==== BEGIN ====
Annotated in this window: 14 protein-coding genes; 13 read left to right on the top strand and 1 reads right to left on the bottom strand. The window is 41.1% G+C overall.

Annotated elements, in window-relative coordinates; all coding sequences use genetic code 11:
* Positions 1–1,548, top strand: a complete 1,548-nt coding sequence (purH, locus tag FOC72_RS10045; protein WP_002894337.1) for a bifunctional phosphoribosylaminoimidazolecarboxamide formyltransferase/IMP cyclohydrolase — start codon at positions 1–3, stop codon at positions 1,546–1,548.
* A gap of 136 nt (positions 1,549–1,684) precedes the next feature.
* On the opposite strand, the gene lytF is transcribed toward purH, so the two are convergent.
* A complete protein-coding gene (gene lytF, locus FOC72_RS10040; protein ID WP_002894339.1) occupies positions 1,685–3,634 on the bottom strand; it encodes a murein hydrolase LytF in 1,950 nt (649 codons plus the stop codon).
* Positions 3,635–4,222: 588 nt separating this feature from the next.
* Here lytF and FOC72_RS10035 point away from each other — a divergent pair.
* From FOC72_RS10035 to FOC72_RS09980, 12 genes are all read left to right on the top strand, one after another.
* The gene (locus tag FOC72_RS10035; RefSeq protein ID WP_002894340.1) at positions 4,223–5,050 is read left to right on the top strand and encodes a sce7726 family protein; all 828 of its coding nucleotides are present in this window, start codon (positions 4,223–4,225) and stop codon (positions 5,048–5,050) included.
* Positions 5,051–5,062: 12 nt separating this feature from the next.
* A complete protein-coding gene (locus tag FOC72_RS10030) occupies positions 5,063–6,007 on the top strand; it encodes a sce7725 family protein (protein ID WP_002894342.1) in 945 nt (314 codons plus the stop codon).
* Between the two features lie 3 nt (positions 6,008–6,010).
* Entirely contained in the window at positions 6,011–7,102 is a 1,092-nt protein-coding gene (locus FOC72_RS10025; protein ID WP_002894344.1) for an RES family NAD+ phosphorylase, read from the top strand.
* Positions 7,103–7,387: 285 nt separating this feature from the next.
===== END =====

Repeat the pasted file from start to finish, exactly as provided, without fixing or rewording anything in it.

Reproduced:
Annotated in this window: 14 protein-coding genes; 13 read left to right on the top strand and 1 reads right to left on the bottom strand. The window is 41.1% G+C overall.

Annotated elements, in window-relative coordinates; all coding sequences use genetic code 11:
* Positions 1–1,548, top strand: a complete 1,548-nt coding sequence (purH, locus tag FOC72_RS10045; protein WP_002894337.1) for a bifunctional phosphoribosylaminoimidazolecarboxamide formyltransferase/IMP cyclohydrolase — start codon at positions 1–3, stop codon at positions 1,546–1,548.
* A gap of 136 nt (positions 1,549–1,684) precedes the next feature.
* On the opposite strand, the gene lytF is transcribed toward purH, so the two are convergent.
* A complete protein-coding gene (gene lytF, locus FOC72_RS10040; protein ID WP_002894339.1) occupies positions 1,685–3,634 on the bottom strand; it encodes a murein hydrolase LytF in 1,950 nt (649 codons plus the stop codon).
* Positions 3,635–4,222: 588 nt separating this feature from the next.
* Here lytF and FOC72_RS10035 point away from each other — a divergent pair.
* From FOC72_RS10035 to FOC72_RS09980, 12 genes are all read left to right on the top strand, one after another.
* The gene (locus tag FOC72_RS10035; RefSeq protein ID WP_002894340.1) at positions 4,223–5,050 is read left to right on the top strand and encodes a sce7726 family protein; all 828 of its coding nucleotides are present in this window, start codon (positions 4,223–4,225) and stop codon (positions 5,048–5,050) included.
* Positions 5,051–5,062: 12 nt separating this feature from the next.
* A complete protein-coding gene (locus tag FOC72_RS10030) occupies positions 5,063–6,007 on the top strand; it encodes a sce7725 family protein (protein ID WP_002894342.1) in 945 nt (314 codons plus the stop codon).
* Between the two features lie 3 nt (positions 6,008–6,010).
* Entirely contained in the window at positions 6,011–7,102 is a 1,092-nt protein-coding gene (locus FOC72_RS10025; protein ID WP_002894344.1) for an RES family NAD+ phosphorylase, read from the top strand.
* Positions 7,103–7,387: 285 nt separating this feature from the next.